Occasional interviews apart, those people have largely got on with recovering emotionally. Where they are no longer symbols of crime or evidence, but people with lives to live – even if their circumstances and loss is terrible. They can begin the process of rebuilding their lives, with more happenings not related with tragedy.

But you have been knocked down and you have risen up again no matter how seriously or grievously. Have you done that by making your grief your identity? When you got ragged in college, what was more important for you? The dismissal of the dean, or the punishment of the bullies and security in future? If I claimed that the ones ragging you should only be suspended along with the dean, and it dragged on endlessly – possibly till the time it was for you to pass out of college. While you attended countless disciplinary committee meetings to describe in detail your humiliation while they tried to figure out if the dean had a policy of allowing ragging, did I actually act in your interest?

It isn’t too difficult to separate the political or policy crimes from the incidents. Sure, address both, but spare the victim from keeping their life on hold till you fix the country. Unfortunately, this is where the “human shield” part comes in. Without the victim, there will be robust discussion of policy, practical limitations, possibly callous choices forced by circumstances, policy failures…. which may accurately address real problems in the system, but may not succeed in framing a person for a more major crime (notice I don’t say “will not”).

This risk is not acceptable to one who has decided who must hang. Also, without the “human shield” of the victim making any skepticism seem obscene, there is risk of uncomfortable questions being asked. Indeed I often think that the victim would not get support if it weren’t for the possibility of hanging the choice target. An example being terrorists killing locals in Kashmir. Those terrorists not being desired targets, there isn’t any demand for justice by the same protectors of innocents. The same goes for the Pandits of Kashmir or Hindus who died in the riots – they are not useful for the political goal – though there is a slight possibility that they may actually be human beings and not inconvenient statistics.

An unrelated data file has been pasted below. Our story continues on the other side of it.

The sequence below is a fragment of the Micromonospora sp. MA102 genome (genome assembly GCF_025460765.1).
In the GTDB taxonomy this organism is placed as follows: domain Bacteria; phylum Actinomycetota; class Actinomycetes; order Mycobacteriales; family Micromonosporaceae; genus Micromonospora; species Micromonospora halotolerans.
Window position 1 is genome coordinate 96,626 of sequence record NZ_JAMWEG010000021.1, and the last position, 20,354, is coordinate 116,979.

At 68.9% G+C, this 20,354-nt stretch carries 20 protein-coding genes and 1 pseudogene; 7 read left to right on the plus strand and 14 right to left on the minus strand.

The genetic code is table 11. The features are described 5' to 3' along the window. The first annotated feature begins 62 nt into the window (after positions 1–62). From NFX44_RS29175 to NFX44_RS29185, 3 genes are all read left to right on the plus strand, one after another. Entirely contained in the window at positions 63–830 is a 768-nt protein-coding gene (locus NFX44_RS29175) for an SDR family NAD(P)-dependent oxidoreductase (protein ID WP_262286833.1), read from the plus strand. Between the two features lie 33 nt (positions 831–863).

This kind of aid turns victims from real people into props. This is a dehumanizing of people and a prolonging of their agony in order to parade it for goals not directly related to their justice. A justice which less of a survival need than recovery, though it is an important need too.

As a country, I think we need to focus more on rehabilitation of victims and moving on. We need to stop politicizing suffering and using victims to do what should rightfully be responsibility process of the system. I am not saying that any criminal should be left scot free, but I am definitely saying that a suspect who is not directly accused of the crime and is accused of a policy that led to it should not be a factor in convicting direct perpetrators – particularly when the investigations are about separate incidences. To minimize the uncertainty and sense of injustice of the actual crime before addressing its causes. To limit the involvement of the victims in the narration of what hurt them.

There is equal need for government institutions to take responsive and cooperative stands toward investigation and justice so that those seeking it don’t need to use victims as a pressure tactic.

I do definitely think that any impunity politicians, forces or other leaders feel to command or allow the victimization of anyone should be investigated and punished and there should be systematic deterrents. However, to do this, there is no need to make victims of crimes become mascots of permanent misery. There is nothing wrong with people healing and moving on with their lives. The suffering is on record, and there should be no need to judge its credibility based on current condition. Whether it is Gujarat, Kashmir, North East or anywhere.

Creating mob mentality on two sides of a black and white stand only gets innocents caught in the middle.

Justice must not prevent healing.

This is very necessary if we are to hope for healing.

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About the Author

Vidyut is a blogger on issues of National interest. Staunch advocate of rights, learning and freedoms. @Vidyut